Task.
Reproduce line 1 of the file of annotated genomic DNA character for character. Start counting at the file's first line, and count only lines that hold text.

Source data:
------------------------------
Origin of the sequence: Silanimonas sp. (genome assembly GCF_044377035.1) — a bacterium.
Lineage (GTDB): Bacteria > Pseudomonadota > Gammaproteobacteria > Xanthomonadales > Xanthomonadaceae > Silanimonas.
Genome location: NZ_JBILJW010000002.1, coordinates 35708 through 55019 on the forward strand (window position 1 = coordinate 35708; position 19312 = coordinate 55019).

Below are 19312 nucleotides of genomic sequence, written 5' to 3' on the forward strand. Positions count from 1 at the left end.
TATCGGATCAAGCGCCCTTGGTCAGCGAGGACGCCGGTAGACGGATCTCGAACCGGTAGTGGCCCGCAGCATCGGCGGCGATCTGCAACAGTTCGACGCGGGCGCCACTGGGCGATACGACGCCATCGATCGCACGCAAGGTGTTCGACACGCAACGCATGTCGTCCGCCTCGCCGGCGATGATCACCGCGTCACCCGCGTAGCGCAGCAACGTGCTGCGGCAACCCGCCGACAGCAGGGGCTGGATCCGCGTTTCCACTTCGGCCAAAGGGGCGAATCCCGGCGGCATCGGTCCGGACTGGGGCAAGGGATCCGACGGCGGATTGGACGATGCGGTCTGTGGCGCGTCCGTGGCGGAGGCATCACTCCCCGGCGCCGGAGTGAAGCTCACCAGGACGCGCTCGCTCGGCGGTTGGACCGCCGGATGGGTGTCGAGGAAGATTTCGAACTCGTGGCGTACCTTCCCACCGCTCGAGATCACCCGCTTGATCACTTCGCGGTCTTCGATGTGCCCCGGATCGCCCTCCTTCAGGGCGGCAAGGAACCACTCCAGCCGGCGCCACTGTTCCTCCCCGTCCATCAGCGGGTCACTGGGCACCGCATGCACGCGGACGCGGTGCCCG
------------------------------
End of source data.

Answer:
Origin of the sequence: Silanimonas sp. (genome assembly GCF_044377035.1) — a bacterium.